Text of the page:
Viral suspicions: Vaccine hesitancy in the Web 2.0

J Exp Psychol Appl. 2019 Sep;25(3):354-371. doi: 10.1037/xap0000211. Epub 2019 Feb 28.


A huge and diverse amount of information is available online. In 4 studies, we provided complementary evidence about the psychosocial processes involved in online information gathering about vaccinations and the associated relation with trust in their safety. Study 1 investigated the relation between Italian Google inquiries and vaccine coverage for 0- to 2-year-old Italian children from 2000 and 2015, showing a correlation that turned negative over time. In Study 2, participants randomly assigned to a message providing a dual perspective (false balance condition) endorsed more conspiracy beliefs, which, in turn, reduced trust in vaccines compared with provaccine, antivaccine, and control messages. In Study 3, participants actively selected Google outputs that were in line with their opinion, and this confirmatory bias was particularly strong among participants distrusting vaccination. This association was disrupted by the exposure to provaccine messages, but only if antivaccine alternatives were absent. In Study 4, exposure to online comments questioning the human papilloma virus vaccination influenced attitudes toward the vaccination in a sample of not-yet-vaccinated young women. Practical implications for the way that media cover vaccination topics and for interventions addressing vaccine hesitancy are discussed. (PsycINFO Database Record (c) 2019 APA, all rights reserved).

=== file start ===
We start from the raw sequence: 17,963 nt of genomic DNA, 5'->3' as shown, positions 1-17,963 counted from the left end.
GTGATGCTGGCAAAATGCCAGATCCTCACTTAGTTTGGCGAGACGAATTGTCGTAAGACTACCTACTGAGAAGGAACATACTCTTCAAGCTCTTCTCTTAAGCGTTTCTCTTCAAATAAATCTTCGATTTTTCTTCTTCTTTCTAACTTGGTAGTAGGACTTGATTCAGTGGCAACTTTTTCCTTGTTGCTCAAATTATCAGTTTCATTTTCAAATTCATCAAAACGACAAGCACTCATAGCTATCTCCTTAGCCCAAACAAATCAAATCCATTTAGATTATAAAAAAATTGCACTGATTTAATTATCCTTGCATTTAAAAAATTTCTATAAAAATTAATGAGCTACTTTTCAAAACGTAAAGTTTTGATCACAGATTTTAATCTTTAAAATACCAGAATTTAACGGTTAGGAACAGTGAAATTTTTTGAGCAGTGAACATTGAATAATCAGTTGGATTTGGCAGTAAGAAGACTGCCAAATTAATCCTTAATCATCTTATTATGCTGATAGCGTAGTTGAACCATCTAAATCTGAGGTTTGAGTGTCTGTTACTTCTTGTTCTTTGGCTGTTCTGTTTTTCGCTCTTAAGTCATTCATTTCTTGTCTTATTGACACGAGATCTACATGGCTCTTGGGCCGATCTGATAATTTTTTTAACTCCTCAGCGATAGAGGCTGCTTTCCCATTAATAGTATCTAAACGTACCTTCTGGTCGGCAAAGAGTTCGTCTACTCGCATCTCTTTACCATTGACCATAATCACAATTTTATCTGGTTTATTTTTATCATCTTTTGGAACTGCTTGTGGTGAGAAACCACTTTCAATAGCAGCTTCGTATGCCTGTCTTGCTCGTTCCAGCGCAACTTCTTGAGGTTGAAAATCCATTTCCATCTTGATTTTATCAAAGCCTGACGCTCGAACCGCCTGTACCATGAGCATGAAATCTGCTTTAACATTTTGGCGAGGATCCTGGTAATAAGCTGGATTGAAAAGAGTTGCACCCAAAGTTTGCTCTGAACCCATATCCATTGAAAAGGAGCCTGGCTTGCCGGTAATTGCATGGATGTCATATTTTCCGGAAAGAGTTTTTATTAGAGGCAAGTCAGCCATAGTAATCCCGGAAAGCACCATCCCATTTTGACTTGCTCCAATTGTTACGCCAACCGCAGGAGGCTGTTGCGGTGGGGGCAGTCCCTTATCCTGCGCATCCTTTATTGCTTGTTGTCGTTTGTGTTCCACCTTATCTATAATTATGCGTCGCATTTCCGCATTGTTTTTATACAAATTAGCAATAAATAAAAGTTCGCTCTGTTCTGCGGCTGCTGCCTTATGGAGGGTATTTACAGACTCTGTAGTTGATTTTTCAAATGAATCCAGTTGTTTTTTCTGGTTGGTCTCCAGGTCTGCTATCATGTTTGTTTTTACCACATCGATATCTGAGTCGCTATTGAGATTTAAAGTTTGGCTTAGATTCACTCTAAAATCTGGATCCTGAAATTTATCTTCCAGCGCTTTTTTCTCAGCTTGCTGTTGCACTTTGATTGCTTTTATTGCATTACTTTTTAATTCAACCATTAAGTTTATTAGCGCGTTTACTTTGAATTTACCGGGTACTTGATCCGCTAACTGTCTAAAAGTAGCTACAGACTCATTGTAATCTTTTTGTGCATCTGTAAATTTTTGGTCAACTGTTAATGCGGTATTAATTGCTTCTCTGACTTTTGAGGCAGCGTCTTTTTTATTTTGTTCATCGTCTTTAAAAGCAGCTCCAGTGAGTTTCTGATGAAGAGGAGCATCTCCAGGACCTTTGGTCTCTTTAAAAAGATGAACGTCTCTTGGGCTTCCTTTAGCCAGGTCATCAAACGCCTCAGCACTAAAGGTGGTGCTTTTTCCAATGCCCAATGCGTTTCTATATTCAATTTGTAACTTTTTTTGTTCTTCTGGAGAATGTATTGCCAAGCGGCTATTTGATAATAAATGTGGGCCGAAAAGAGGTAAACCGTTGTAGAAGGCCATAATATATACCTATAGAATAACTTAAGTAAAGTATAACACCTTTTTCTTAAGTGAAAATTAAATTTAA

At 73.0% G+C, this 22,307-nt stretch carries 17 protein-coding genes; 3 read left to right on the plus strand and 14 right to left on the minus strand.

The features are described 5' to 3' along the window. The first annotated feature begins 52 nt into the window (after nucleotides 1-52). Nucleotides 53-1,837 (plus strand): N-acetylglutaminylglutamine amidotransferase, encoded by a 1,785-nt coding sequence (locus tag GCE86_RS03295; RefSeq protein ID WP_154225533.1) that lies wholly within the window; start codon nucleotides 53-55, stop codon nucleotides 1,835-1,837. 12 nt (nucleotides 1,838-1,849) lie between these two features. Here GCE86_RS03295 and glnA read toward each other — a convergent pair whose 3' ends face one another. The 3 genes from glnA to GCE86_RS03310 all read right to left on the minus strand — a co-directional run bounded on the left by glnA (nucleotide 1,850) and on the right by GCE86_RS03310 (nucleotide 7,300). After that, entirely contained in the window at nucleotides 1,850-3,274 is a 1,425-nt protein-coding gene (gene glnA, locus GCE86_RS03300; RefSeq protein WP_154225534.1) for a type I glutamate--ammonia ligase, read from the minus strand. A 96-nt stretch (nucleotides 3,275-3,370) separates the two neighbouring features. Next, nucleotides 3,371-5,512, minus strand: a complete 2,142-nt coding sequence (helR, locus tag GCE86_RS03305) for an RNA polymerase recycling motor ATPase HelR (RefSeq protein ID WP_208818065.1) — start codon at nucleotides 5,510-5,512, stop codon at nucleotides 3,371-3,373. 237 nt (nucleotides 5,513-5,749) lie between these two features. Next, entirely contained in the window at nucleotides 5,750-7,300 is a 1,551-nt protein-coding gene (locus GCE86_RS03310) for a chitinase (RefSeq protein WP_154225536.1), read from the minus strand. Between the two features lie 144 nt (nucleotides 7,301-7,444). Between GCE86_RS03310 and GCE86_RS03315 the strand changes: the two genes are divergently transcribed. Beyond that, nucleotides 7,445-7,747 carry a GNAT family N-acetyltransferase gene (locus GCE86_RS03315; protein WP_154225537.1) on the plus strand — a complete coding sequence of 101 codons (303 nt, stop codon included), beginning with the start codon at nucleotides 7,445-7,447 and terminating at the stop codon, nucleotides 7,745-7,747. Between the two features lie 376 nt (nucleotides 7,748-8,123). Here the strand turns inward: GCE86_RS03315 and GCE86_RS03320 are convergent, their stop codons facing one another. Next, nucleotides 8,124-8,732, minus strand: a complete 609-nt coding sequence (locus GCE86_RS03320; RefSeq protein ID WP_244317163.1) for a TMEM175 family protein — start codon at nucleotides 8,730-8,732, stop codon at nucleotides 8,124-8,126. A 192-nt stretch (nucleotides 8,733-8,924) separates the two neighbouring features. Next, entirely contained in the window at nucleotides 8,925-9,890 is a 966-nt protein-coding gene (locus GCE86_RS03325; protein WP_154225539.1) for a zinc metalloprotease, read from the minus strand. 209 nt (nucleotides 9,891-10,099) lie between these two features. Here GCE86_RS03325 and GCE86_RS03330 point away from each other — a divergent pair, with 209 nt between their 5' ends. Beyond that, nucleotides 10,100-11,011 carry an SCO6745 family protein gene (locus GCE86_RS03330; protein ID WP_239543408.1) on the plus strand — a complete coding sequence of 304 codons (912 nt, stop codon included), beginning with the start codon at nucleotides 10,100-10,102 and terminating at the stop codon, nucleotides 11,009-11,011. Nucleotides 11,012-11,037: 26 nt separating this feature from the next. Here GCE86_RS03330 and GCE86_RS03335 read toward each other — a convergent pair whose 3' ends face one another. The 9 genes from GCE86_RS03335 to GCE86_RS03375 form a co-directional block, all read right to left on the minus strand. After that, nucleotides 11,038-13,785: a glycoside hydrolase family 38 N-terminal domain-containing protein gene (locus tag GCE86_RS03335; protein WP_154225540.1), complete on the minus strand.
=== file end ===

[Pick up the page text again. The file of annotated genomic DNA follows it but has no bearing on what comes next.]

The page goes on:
MeSH terms

  • Child, Preschool
  • Consumer Health Information*
  • Female
  • Health Communication
  • Humans
  • Infant
  • Infant, Newborn
  • Internet
  • Italy
  • Male
  • Mass Media / statistics & numerical data*
  • Vaccination / psychology*
  • Vaccination Refusal / psychology*
  • Vaccines / administration & dosage*


  • Vaccines

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